An Indiana woman is blaming a hardworking chipmunk for filling the engine compartment of her car with black walnuts. Hope Wideup of DeMotte said she connected the damage to the chipmunk after a garden glove she had seen it steal from her yard turned up under the hood of her car before the destructive cache of walnuts, the Gary (Ind.) Post-Tribune reported Friday. She said the mess and damage caused by the walnuts cost $242.08 to clean and repair, Apparently this little guy stuffed a bunch...

2008-09-30 06:00:20

By Keith Rogers By KEITH ROGERS REVIEW-JOURNAL With 70,000 to 80,000 sage grouse scampering through thickets of high desert shrubs in Nevada, a casual observer might think the chickenlike bird is hardly a candidate for listing as a threatened or endangered species. The Nevada Department of Wildlife estimates, however, are down this year from 100,000 grouse in 2005, and the ratio of chicks to hens is the lowest recorded since the early 1980s. That gives weight to arguments by...


Latest Flora of North America Reference Libraries

Monterey Pine, Pinus radiata
2014-04-27 08:44:45

Monterey Pine (Pinus radiata) is native to the Central coast of California and Mexico primarily the Guadalupe and Cedros Islands. The Monterey pine is planted extensively in Australia, New Zealand, Spain, Argentina, Chile, Uruguay, Kenya, and South Africa. The Monterey pine is closely related to the Bishop and Knobcone pine. The Monterey pine is a short to medium tree growing from 49-98 feet tall with some growing to 200 feet tall in perfect growing conditions. The crown is rounded with...

Knobcone Pine Cone, Pinus attenuata
2014-04-27 07:44:40

Knobcone pine (Pinus attenuata) grows in the mountains of southern Oregon to Baja California. This tree is usually found in pure stands but can mix in with the Bishop pine and the Monterey pine along the Oregon-California coastline. This tree grows in shallow rocky infertile soil. The knobcone pine is a relatively short lived tree living 75-100 years. The Knobcone pine grows at sea level up to 5500 feet in elevation and is a short to medium tree growing to heights of 26-79 feet with a...

Jeffrey Pine, Pinus jeffreyi
2014-04-27 07:31:31

Jeffrey pine (Pinus jeffreyi) grows in California, Nevada, and Oregon. This tree is named after botanist document, John Jeffrey. This tree is also known as the black pine. The Jeffrey pine is often confused with the Ponderosa pine. Jeffrey pine grows in high altitudes of 4900-6900 feet in the northern part of its region and 5900-9500 feet in the southern range. The trees grow primarily from southwest Oregon, through much of California, south to the northern border of Mexico. The range of...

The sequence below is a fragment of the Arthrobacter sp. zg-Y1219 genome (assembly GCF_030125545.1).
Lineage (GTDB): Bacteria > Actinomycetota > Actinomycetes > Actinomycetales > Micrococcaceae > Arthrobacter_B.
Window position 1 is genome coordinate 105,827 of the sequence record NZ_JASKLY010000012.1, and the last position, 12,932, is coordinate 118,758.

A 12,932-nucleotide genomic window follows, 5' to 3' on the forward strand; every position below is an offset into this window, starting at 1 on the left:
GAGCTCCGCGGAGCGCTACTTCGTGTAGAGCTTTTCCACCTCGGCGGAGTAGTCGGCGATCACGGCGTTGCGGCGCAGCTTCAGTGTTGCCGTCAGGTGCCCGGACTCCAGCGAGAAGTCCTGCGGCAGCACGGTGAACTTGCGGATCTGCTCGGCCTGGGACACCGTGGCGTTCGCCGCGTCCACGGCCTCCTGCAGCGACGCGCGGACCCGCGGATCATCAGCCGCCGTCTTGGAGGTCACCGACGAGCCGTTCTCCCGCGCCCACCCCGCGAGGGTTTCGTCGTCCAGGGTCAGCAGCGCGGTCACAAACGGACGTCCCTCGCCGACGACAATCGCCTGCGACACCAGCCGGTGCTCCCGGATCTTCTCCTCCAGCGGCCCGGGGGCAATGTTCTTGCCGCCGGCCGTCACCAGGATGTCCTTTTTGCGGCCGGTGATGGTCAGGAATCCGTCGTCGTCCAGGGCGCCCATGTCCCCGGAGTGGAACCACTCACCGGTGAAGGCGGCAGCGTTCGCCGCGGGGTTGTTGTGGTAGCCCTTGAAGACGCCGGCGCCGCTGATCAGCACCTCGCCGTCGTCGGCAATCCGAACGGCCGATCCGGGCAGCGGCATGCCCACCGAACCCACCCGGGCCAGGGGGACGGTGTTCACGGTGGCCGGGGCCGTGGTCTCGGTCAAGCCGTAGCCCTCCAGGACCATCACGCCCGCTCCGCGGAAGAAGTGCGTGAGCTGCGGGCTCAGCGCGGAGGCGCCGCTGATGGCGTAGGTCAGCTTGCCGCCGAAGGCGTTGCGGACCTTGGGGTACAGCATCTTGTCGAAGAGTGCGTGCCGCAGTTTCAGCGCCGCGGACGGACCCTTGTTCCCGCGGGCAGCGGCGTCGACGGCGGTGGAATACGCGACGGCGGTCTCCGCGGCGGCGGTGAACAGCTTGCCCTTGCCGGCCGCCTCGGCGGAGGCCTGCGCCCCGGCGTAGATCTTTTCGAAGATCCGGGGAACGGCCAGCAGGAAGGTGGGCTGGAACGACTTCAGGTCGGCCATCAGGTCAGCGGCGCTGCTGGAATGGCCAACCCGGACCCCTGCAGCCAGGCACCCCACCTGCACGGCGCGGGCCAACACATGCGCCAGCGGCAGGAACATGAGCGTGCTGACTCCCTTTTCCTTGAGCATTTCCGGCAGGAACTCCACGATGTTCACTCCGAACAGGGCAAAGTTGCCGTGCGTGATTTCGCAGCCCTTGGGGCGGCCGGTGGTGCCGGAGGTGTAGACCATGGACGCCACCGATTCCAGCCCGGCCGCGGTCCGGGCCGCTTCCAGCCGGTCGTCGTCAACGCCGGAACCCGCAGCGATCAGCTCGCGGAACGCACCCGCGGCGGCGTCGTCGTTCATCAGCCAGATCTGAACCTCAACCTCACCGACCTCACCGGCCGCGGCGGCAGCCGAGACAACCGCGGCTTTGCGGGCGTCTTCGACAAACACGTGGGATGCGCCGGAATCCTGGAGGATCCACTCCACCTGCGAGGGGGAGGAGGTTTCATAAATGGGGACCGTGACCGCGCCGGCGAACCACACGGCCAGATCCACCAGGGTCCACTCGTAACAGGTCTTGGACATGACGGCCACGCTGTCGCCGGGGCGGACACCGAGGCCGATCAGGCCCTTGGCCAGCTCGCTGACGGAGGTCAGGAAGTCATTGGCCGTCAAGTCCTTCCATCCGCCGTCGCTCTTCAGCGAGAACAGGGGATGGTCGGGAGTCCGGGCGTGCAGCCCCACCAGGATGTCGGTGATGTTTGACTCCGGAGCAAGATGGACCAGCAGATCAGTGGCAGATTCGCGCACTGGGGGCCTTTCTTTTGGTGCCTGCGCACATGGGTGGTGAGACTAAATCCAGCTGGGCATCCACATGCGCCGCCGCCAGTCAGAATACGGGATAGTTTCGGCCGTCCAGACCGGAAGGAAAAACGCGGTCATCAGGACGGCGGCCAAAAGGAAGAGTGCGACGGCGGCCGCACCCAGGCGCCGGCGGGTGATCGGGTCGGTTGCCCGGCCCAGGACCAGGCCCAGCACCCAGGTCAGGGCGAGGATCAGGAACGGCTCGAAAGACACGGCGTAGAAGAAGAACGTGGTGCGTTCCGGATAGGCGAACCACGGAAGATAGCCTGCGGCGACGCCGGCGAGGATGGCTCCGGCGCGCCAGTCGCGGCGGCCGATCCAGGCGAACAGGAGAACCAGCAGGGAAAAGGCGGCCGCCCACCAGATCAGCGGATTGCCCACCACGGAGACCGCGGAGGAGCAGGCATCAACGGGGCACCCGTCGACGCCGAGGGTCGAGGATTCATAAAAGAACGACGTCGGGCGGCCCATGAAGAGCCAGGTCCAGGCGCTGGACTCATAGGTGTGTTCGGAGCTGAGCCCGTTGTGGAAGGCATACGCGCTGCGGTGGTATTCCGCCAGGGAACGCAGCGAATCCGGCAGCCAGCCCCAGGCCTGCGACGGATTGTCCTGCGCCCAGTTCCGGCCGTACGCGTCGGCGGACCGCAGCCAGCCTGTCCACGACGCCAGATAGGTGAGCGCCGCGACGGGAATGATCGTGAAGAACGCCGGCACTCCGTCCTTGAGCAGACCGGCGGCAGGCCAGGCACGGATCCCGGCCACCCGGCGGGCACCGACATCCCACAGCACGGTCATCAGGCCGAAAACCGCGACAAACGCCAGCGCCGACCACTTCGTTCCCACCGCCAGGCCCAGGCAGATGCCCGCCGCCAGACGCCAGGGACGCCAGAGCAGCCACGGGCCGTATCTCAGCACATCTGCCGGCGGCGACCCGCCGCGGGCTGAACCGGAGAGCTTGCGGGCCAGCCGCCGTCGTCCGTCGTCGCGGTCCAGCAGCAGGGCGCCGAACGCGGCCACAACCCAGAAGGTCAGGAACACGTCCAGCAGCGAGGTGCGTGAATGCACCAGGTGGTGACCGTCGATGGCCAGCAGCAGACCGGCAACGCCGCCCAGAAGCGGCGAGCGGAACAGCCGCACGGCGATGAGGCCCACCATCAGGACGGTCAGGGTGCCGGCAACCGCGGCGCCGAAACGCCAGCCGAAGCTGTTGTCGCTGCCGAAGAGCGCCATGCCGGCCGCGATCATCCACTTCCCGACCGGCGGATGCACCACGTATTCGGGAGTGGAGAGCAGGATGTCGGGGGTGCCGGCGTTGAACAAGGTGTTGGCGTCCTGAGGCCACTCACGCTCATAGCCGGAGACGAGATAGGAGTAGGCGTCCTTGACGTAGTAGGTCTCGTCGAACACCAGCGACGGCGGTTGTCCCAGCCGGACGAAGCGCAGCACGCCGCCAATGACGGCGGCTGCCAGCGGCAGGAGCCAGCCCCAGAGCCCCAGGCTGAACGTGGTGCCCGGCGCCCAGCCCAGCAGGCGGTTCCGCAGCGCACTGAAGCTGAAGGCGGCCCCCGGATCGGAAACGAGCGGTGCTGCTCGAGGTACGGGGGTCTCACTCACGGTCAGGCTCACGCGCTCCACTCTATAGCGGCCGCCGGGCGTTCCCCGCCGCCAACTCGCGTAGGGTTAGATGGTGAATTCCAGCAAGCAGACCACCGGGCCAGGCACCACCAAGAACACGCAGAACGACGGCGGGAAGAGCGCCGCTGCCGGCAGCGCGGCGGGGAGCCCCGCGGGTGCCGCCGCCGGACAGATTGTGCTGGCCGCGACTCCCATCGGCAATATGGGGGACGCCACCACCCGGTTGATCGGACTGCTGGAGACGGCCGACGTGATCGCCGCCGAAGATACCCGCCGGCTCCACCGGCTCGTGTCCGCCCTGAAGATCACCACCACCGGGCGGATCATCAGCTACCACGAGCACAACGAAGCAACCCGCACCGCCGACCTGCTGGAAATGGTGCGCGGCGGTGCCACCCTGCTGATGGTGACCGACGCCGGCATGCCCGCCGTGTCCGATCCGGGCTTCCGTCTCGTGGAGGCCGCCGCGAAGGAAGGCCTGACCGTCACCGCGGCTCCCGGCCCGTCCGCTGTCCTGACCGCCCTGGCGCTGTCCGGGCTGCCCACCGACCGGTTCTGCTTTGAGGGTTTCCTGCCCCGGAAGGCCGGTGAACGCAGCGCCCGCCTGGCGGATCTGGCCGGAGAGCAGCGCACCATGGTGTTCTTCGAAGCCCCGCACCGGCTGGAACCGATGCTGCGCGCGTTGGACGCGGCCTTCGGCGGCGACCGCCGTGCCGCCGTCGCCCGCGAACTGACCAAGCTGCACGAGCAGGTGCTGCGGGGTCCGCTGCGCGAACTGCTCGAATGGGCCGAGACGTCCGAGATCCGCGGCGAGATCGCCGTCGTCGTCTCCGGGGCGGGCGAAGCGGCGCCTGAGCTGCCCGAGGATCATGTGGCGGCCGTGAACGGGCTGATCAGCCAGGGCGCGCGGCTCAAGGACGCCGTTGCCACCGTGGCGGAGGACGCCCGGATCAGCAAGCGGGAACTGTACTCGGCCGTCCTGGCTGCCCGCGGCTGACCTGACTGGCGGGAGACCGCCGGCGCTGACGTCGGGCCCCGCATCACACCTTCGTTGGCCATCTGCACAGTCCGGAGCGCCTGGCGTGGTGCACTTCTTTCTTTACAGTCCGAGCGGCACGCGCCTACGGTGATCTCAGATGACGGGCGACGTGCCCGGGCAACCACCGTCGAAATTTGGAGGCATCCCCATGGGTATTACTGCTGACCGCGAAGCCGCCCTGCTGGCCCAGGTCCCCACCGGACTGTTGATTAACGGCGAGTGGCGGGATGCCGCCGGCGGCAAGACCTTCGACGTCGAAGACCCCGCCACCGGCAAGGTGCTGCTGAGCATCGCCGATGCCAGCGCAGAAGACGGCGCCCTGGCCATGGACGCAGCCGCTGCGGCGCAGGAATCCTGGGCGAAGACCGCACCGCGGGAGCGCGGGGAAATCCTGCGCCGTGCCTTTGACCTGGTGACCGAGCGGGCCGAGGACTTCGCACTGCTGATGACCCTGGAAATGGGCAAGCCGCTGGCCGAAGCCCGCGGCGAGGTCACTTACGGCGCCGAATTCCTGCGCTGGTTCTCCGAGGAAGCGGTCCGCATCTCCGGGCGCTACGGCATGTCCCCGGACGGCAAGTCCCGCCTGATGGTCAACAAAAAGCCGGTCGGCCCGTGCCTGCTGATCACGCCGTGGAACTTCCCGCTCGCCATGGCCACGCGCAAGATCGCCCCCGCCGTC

Hartweg’s Pine, Pinus hartwegii
2014-04-22 13:27:36

Hartweg’s pine (Pinus hartwegii) is found growing in the mountains of  Mexico and Central America east to Honduras. This tree was discovered and named in 1838 by Karl Hartweg. The Hartweg’s pine is related to the Pinus Montezuma species which has shorter needles, as well as smaller cones and grows at lower altitudes. The Hartweg Pine grows at altitudes of 8200-14100 feet above sea level forming the alpine tree line in the higher mountains of Mexico. This pine tolerates dry winters,...

Arizona Pine, Pinus arizonica
2014-04-18 10:05:00

Arizona pine (Pinus arizonica) is found in the United States in northern Mexico, southeast Arizona, southwest New Mexico, and western Texas. The Arizona pine closely resembles the Ponderosa Pine found growing in the Sierra Madre Occidental in Arizona south to Durango, CO. The Arizona pine grows in high elevations from 5906-8038 feet. It is a medium to tall pine growing to heights of 82-114.8 feet tall with a trunk diameter of up to 3 feet 11 inches. The bark on young trees is dark brown...

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Word of the Day
cock-a-hoop
  • Exultant; jubilant; triumphant; on the high horse.
  • Tipsy; slightly intoxicated.
This word may come from the phrase 'to set cock on hoop,' or 'to drink festively.' Its origin otherwise is unclear. A theory, according to the Word Detective, is that it's a 'transliteration of the French phrase 'coq a huppe,' meaning a rooster displaying its crest ('huppe') in a pose of proud defiance.' Therefore, 'cock-a-hoop' would 'liken a drunken man to a boastful and aggressive rooster.'